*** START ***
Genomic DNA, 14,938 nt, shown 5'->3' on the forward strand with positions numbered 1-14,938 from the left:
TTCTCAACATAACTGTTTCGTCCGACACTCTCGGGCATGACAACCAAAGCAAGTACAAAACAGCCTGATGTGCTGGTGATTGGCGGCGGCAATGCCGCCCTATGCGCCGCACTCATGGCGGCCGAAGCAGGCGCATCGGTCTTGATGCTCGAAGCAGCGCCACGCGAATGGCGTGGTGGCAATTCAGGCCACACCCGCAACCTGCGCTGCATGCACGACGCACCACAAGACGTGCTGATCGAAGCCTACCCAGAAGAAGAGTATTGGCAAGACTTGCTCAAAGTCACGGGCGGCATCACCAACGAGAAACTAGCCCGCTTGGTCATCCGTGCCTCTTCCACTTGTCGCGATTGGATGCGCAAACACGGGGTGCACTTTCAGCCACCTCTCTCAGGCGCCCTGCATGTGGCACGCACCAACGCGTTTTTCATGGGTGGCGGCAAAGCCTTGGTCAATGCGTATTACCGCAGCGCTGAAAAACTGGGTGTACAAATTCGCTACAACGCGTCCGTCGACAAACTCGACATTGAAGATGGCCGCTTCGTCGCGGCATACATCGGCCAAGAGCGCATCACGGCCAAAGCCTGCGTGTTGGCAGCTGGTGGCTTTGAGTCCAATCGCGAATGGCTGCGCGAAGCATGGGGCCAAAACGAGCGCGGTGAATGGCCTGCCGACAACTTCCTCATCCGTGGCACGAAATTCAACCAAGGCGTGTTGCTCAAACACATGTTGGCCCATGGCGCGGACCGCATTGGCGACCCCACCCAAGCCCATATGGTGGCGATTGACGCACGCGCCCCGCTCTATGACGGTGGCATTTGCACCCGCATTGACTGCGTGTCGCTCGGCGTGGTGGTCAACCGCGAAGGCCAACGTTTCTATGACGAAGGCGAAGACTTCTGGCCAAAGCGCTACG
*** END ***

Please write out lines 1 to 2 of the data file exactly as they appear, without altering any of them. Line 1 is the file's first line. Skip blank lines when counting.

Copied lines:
Genomic DNA, 14,938 nt, shown 5'->3' on the forward strand with positions numbered 1-14,938 from the left:
TTCTCAACATAACTGTTTCGTCCGACACTCTCGGGCATGACAACCAAAGCAAGTACAAAACAGCCTGATGTGCTGGTGATTGGCGGCGGCAATGCCGCCCTATGCGCCGCACTCATGGCGGCCGAAGCAGGCGCATCGGTCTTGATGCTCGAAGCAGCGCCACGCGAATGGCGTGGTGGCAATTCAGGCCACACCCGCAACCTGCGCTGCATGCACGACGCACCACAAGACGTGCTGATCGAAGCCTACCCAGAAGAAGAGTATTGGCAAGACTTGCTCAAAGTCACGGGCGGCATCACCAACGAGAAACTAGCCCGCTTGGTCATCCGTGCCTCTTCCACTTGTCGCGATTGGATGCGCAAACACGGGGTGCACTTTCAGCCACCTCTCTCAGGCGCCCTGCATGTGGCACGCACCAACGCGTTTTTCATGGGTGGCGGCAAAGCCTTGGTCAATGCGTATTACCGCAGCGCTGAAAAACTGGGTGTACAAATTCGCTACAACGCGTCCGTCGACAAACTCGACATTGAAGATGGCCGCTTCGTCGCGGCATACATCGGCCAAGAGCGCATCACGGCCAAAGCCTGCGTGTTGGCAGCTGGTGGCTTTGAGTCCAATCGCGAATGGCTGCGCGAAGCATGGGGCCAAAACGAGCGCGGTGAATGGCCTGCCGACAACTTCCTCATCCGTGGCACGAAATTCAACCAAGGCGTGTTGCTCAAACACATGTTGGCCCATGGCGCGGACCGCATTGGCGACCCCACCCAAGCCCATATGGTGGCGATTGACGCACGCGCCCCGCTCTATGACGGTGGCATTTGCACCCGCATTGACTGCGTGTCGCTCGGCGTGGTGGTCAACCGCGAAGGCCAACGTTTCTATGACGAAGGCGAAGACTTCTGGCCAAAGCGCTACG